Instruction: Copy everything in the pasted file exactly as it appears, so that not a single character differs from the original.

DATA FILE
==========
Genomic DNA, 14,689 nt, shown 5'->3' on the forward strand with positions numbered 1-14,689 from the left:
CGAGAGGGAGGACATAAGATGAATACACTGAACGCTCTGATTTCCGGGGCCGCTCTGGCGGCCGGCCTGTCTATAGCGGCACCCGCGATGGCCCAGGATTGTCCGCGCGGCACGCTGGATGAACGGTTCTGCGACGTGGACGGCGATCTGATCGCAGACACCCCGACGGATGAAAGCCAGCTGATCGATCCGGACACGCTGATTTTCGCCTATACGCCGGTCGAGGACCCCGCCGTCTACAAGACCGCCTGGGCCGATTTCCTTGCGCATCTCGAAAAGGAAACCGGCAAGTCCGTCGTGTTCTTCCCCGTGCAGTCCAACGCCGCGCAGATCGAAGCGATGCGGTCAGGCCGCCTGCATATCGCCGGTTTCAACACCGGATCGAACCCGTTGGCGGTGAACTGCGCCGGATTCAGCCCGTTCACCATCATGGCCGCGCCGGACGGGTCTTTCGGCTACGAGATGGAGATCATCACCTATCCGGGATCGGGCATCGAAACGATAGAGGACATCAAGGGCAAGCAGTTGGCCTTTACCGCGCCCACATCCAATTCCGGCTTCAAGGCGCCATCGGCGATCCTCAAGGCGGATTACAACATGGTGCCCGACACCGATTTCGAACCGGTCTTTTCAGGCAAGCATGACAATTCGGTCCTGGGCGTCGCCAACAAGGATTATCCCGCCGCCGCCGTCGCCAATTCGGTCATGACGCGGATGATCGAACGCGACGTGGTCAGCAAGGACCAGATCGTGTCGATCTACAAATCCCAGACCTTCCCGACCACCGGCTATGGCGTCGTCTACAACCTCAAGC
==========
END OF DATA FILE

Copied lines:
Genomic DNA, 14,689 nt, shown 5'->3' on the forward strand with positions numbered 1-14,689 from the left:
CGAGAGGGAGGACATAAGATGAATACACTGAACGCTCTGATTTCCGGGGCCGCTCTGGCGGCCGGCCTGTCTATAGCGGCACCCGCGATGGCCCAGGATTGTCCGCGCGGCACGCTGGATGAACGGTTCTGCGACGTGGACGGCGATCTGATCGCAGACACCCCGACGGATGAAAGCCAGCTGATCGATCCGGACACGCTGATTTTCGCCTATACGCCGGTCGAGGACCCCGCCGTCTACAAGACCGCCTGGGCCGATTTCCTTGCGCATCTCGAAAAGGAAACCGGCAAGTCCGTCGTGTTCTTCCCCGTGCAGTCCAACGCCGCGCAGATCGAAGCGATGCGGTCAGGCCGCCTGCATATCGCCGGTTTCAACACCGGATCGAACCCGTTGGCGGTGAACTGCGCCGGATTCAGCCCGTTCACCATCATGGCCGCGCCGGACGGGTCTTTCGGCTACGAGATGGAGATCATCACCTATCCGGGATCGGGCATCGAAACGATAGAGGACATCAAGGGCAAGCAGTTGGCCTTTACCGCGCCCACATCCAATTCCGGCTTCAAGGCGCCATCGGCGATCCTCAAGGCGGATTACAACATGGTGCCCGACACCGATTTCGAACCGGTCTTTTCAGGCAAGCATGACAATTCGGTCCTGGGCGTCGCCAACAAGGATTATCCCGCCGCCGCCGTCGCCAATTCGGTCATGACGCGGATGATCGAACGCGACGTGGTCAGCAAGGACCAGATCGTGTCGATCTACAAATCCCAGACCTTCCCGACCACCGGCTATGGCGTCGTCTACAACCTCAAGC